EducationNews

Higher property values mean Colorado is getting a refund on K-12 education

Author: Erica Meltzer, Chalkbeat Colorado - January 31, 2018 - Updated: January 31, 2018

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rural teacherFifth-grader Chloe Lamb takes her class work out of her backpack during Dale Carpenter’s class Thursday, Sept. 19, 2013, at Prairie Heights Elementary School in the rural Hanover School District south of Colorado Springs. (The Gazette, Christian Murdock)

Colorado is getting back $104 million that the state planned to spend on schools because local property taxes generated a lot more money than anyone anticipated and there were slightly fewer students than predicted.

Under Colorado law, the total amount of school funding remains constant once it’s set for the year, and if local school districts have more money, the state pays a correspondingly smaller amount. This year, school districts raised $97 million more from local sources, mostly property tax revenue, than predicted.

Republicans on the Joint Budget Committee wanted to put that windfall in the general fund, where it would be available for a range of needs in next year’s budget, including transportation. Democrats wanted to put that money in the state education fund. Because the Joint Budget Committee is evenly divided and the two sides couldn’t agree, under state law the money goes to the state public school fund by default. As the name indicates, that’s also money for education.

The disagreement is tied to the big political battle of this legislative session. The state has more money than it’s had in a while, and Republicans say it’s time for Colorado to make a big investment in its roads. Democrats want to spread the money around to education, housing, and other needs.

Chief legislative analyst Craig Harper told the committee that the location of the money in any particular state fund won’t make a big difference in his recommendations for education spending in the 2018-19 fiscal year. 

State Rep. Millie Hamner, a Dillon Democrat, said keeping the money in education represents an important symbolic commitment.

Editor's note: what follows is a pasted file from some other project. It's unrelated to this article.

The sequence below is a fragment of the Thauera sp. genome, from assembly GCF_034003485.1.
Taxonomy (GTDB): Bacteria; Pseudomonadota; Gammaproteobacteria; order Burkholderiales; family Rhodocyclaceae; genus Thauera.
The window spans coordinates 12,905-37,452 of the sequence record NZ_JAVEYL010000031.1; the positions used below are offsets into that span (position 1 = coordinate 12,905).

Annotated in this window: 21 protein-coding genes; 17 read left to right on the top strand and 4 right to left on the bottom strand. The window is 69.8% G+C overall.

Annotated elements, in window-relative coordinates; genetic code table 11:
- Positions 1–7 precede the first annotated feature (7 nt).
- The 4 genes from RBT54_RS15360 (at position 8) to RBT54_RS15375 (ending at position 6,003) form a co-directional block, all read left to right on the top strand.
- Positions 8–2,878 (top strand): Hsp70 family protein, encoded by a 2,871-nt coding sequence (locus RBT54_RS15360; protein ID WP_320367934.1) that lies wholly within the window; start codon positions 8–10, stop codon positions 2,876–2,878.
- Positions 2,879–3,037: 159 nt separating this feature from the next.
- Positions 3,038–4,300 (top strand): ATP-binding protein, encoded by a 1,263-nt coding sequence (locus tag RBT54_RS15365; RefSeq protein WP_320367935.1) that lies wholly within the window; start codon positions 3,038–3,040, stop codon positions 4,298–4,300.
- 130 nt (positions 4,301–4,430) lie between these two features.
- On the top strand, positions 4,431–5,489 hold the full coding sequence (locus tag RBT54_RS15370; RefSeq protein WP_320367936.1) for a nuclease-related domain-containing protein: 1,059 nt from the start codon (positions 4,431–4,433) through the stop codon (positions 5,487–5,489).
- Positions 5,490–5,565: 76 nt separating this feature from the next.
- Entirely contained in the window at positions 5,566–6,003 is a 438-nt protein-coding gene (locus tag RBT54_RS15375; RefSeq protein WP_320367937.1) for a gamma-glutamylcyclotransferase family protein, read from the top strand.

“The mid-year adjustment resulted in a windfall to the state,” she said. By keeping the money in an education fund, “we would be sending the message that we have a lot of work to do in funding our public schools.”

The 2017-18 budget had called for $4.2 billion from the state and $2.4 billion from local school districts to go toward K-12 education, for a total program $6.6 billion. The budget stabilization factor – the amount by which Colorado underfunds its schools when compared to the requirements of Amendment 23 – was $828 million. Budget analysts and officials with the state Department of Education had recommended keeping the total program amount the same, which would have brought the budget stabilization factor down to $815 million and left schools with a little bit more money per pupil than they had before.

However, Republicans wanted to hold per-pupil funding steady at an average of $7,662.18, and their view prevailed. Because the number of students is also smaller, total spending on education when state and local share are combined will now be $7 million less.

To keep that in perspective, that’s one-tenth of 1 percent of the total spending on K-12 education in Colorado.

 

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Chalkbeat is a nonprofit news site covering educational change in public schools.

Erica Meltzer, Chalkbeat Colorado